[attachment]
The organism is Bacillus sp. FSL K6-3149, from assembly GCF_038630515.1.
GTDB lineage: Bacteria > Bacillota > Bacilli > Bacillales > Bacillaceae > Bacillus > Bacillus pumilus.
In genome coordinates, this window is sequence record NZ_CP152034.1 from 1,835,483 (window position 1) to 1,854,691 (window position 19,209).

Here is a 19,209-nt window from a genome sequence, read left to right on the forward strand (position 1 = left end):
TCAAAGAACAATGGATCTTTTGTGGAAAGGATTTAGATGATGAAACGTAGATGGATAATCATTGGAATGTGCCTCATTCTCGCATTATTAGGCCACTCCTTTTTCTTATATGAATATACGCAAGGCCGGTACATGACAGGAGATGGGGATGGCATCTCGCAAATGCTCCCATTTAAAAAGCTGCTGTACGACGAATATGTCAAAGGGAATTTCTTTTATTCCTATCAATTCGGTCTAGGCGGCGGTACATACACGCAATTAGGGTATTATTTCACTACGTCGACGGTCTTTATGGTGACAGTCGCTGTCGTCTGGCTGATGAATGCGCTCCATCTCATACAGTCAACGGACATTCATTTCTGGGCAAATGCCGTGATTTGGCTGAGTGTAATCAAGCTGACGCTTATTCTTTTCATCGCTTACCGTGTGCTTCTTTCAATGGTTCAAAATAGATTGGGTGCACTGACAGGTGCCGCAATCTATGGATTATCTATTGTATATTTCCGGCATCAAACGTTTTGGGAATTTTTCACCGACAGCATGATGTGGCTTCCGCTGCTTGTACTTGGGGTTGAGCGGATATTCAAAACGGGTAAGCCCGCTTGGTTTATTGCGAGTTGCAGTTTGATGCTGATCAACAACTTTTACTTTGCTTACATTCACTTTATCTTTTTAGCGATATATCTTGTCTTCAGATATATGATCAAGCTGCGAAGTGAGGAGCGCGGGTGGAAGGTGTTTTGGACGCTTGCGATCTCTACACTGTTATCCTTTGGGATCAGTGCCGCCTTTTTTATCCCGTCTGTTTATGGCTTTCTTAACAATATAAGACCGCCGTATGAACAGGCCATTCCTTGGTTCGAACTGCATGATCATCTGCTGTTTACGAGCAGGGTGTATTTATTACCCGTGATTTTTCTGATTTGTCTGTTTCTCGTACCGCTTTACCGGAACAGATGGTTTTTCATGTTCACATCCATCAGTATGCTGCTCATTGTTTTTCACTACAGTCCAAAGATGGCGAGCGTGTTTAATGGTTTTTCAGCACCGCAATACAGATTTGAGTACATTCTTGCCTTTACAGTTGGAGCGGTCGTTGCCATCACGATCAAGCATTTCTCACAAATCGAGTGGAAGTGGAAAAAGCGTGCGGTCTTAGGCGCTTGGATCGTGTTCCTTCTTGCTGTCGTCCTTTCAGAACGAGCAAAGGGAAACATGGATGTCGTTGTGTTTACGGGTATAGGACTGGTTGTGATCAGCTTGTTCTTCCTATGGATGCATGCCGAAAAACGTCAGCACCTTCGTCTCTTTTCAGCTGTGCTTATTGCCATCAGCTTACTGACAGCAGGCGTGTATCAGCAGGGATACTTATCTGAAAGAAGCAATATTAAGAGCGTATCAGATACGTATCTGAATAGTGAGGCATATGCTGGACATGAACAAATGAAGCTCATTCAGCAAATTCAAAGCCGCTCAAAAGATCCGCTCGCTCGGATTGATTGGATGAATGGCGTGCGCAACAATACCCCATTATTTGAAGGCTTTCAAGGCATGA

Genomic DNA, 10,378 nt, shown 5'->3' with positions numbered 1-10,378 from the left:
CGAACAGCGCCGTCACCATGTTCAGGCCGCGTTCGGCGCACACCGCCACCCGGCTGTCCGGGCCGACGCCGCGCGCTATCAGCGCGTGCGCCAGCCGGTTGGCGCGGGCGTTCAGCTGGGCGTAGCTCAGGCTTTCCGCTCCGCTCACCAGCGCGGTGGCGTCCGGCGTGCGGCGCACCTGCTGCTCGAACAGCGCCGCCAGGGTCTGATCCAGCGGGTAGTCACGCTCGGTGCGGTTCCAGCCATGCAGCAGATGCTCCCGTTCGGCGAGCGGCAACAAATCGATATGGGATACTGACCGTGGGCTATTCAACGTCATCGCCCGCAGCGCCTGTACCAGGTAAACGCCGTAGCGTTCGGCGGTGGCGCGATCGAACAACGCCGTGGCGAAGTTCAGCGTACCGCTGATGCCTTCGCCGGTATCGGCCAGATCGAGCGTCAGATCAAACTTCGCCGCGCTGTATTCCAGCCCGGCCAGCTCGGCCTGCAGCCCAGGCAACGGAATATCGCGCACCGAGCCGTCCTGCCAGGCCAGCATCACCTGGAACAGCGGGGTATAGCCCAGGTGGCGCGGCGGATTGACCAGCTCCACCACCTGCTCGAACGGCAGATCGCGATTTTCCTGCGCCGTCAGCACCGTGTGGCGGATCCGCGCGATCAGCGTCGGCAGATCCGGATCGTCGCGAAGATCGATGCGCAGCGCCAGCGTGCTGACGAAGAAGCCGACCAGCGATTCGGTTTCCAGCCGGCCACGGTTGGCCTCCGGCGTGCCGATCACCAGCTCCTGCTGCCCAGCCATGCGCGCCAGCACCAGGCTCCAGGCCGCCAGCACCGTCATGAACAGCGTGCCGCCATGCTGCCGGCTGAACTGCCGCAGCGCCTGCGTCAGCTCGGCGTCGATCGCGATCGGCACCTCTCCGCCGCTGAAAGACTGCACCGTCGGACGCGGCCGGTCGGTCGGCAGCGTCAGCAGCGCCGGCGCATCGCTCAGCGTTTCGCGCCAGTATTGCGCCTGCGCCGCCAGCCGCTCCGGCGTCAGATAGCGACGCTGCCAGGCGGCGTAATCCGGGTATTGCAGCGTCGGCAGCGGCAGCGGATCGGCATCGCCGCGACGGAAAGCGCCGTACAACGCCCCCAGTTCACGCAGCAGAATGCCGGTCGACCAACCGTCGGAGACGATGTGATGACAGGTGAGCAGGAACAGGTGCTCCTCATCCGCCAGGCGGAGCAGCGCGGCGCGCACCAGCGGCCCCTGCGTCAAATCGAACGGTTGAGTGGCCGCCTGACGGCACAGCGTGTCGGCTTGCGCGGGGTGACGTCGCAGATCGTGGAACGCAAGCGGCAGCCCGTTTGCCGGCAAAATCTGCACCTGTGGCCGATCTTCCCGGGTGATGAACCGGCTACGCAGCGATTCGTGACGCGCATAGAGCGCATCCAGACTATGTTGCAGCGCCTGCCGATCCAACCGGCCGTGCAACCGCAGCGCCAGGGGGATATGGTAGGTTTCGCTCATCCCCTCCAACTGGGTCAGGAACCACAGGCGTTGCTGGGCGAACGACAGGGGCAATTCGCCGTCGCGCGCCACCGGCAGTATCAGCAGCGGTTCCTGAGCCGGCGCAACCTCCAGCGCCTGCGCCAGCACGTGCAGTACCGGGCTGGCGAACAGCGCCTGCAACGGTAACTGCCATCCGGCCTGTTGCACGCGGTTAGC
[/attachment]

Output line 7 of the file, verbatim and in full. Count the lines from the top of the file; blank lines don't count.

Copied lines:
CGAACAGCGCCGTCACCATGTTCAGGCCGCGTTCGGCGCACACCGCCACCCGGCTGTCCGGGCCGACGCCGCGCGCTATCAGCGCGTGCGCCAGCCGGTTGGCGCGGGCGTTCAGCTGGGCGTAGCTCAGGCTTTCCGCTCCGCTCACCAGCGCGGTGGCGTCCGGCGTGCGGCGCACCTGCTGCTCGAACAGCGCCGCCAGGGTCTGATCCAGCGGGTAGTCACGCTCGGTGCGGTTCCAGCCATGCAGCAGATGCTCCCGTTCGGCGAGCGGCAACAAATCGATATGGGATACTGACCGTGGGCTATTCAACGTCATCGCCCGCAGCGCCTGTACCAGGTAAACGCCGTAGCGTTCGGCGGTGGCGCGATCGAACAACGCCGTGGCGAAGTTCAGCGTACCGCTGATGCCTTCGCCGGTATCGGCCAGATCGAGCGTCAGATCAAACTTCGCCGCGCTGTATTCCAGCCCGGCCAGCTCGGCCTGCAGCCCAGGCAACGGAATATCGCGCACCGAGCCGTCCTGCCAGGCCAGCATCACCTGGAACAGCGGGGTATAGCCCAGGTGGCGCGGCGGATTGACCAGCTCCACCACCTGCTCGAACGGCAGATCGCGATTTTCCTGCGCCGTCAGCACCGTGTGGCGGATCCGCGCGATCAGCGTCGGCAGATCCGGATCGTCGCGAAGATCGATGCGCAGCGCCAGCGTGCTGACGAAGAAGCCGACCAGCGATTCGGTTTCCAGCCGGCCACGGTTGGCCTCCGGCGTGCCGATCACCAGCTCCTGCTGCCCAGCCATGCGCGCCAGCACCAGGCTCCAGGCCGCCAGCACCGTCATGAACAGCGTGCCGCCATGCTGCCGGCTGAACTGCCGCAGCGCCTGCGTCAGCTCGGCGTCGATCGCGATCGGCACCTCTCCGCCGCTGAAAGACTGCACCGTCGGACGCGGCCGGTCGGTCGGCAGCGTCAGCAGCGCCGGCGCATCGCTCAGCGTTTCGCGCCAGTATTGCGCCTGCGCCGCCAGCCGCTCCGGCGTCAGATAGCGACGCTGCCAGGCGGCGTAATCCGGGTATTGCAGCGTCGGCAGCGGCAGCGGATCGGCATCGCCGCGACGGAAAGCGCCGTACAACGCCCCCAGTTCACGCAGCAGAATGCCGGTCGACCAACCGTCGGAGACGATGTGATGACAGGTGAGCAGGAACAGGTGCTCCTCATCCGCCAGGCGGAGCAGCGCGGCGCGCACCAGCGGCCCCTGCGTCAAATCGAACGGTTGAGTGGCCGCCTGACGGCACAGCGTGTCGGCTTGCGCGGGGTGACGTCGCAGATCGTGGAACGCAAGCGGCAGCCCGTTTGCCGGCAAAATCTGCACCTGTGGCCGATCTTCCCGGGTGATGAACCGGCTACGCAGCGATTCGTGACGCGCATAGAGCGCATCCAGACTATGTTGCAGCGCCTGCCGATCCAACCGGCCGTGCAACCGCAGCGCCAGGGGGATATGGTAGGTTTCGCTCATCCCCTCCAACTGGGTCAGGAACCACAGGCGTTGCTGGGCGAACGACAGGGGCAATTCGCCGTCGCGCGCCACCGGCAGTATCAGCAGCGGTTCCTGAGCCGGCGCAACCTCCAGCGCCTGCGCCAGCACGTGCAGTACCGGGCTGGCGAACAGCGCCTGCAACGGTAACTGCCATCCGGCCTGTTGCACGCGGTTAGC